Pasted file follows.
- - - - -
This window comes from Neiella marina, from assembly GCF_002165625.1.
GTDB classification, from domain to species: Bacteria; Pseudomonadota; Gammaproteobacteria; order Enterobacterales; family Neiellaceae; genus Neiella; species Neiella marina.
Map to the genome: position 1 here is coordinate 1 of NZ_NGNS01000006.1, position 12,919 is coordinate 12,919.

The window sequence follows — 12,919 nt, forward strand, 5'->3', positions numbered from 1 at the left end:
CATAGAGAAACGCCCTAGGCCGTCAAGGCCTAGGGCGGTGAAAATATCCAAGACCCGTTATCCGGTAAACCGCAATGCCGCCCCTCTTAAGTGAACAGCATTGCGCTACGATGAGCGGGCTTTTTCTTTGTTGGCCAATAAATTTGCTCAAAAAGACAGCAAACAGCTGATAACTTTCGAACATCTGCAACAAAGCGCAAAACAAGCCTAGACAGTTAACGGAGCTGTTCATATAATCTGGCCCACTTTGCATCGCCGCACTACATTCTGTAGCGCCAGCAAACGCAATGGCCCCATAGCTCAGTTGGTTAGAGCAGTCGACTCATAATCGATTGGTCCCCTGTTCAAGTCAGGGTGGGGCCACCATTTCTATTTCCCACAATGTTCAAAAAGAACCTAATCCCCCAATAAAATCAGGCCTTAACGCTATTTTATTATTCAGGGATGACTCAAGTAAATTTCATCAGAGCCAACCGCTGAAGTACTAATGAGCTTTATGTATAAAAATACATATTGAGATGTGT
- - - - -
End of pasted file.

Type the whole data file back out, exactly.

This window comes from Neiella marina, from assembly GCF_002165625.1.
GTDB classification, from domain to species: Bacteria; Pseudomonadota; Gammaproteobacteria; order Enterobacterales; family Neiellaceae; genus Neiella; species Neiella marina.
Map to the genome: position 1 here is coordinate 1 of NZ_NGNS01000006.1, position 12,919 is coordinate 12,919.

The window sequence follows — 12,919 nt, forward strand, 5'->3', positions numbered from 1 at the left end:
CATAGAGAAACGCCCTAGGCCGTCAAGGCCTAGGGCGGTGAAAATATCCAAGACCCGTTATCCGGTAAACCGCAATGCCGCCCCTCTTAAGTGAACAGCATTGCGCTACGATGAGCGGGCTTTTTCTTTGTTGGCCAATAAATTTGCTCAAAAAGACAGCAAACAGCTGATAACTTTCGAACATCTGCAACAAAGCGCAAAACAAGCCTAGACAGTTAACGGAGCTGTTCATATAATCTGGCCCACTTTGCATCGCCGCACTACATTCTGTAGCGCCAGCAAACGCAATGGCCCCATAGCTCAGTTGGTTAGAGCAGTCGACTCATAATCGATTGGTCCCCTGTTCAAGTCAGGGTGGGGCCACCATTTCTATTTCCCACAATGTTCAAAAAGAACCTAATCCCCCAATAAAATCAGGCCTTAACGCTATTTTATTATTCAGGGATGACTCAAGTAAATTTCATCAGAGCCAACCGCTGAAGTACTAATGAGCTTTATGTATAAAAATACATATTGAGATGTGT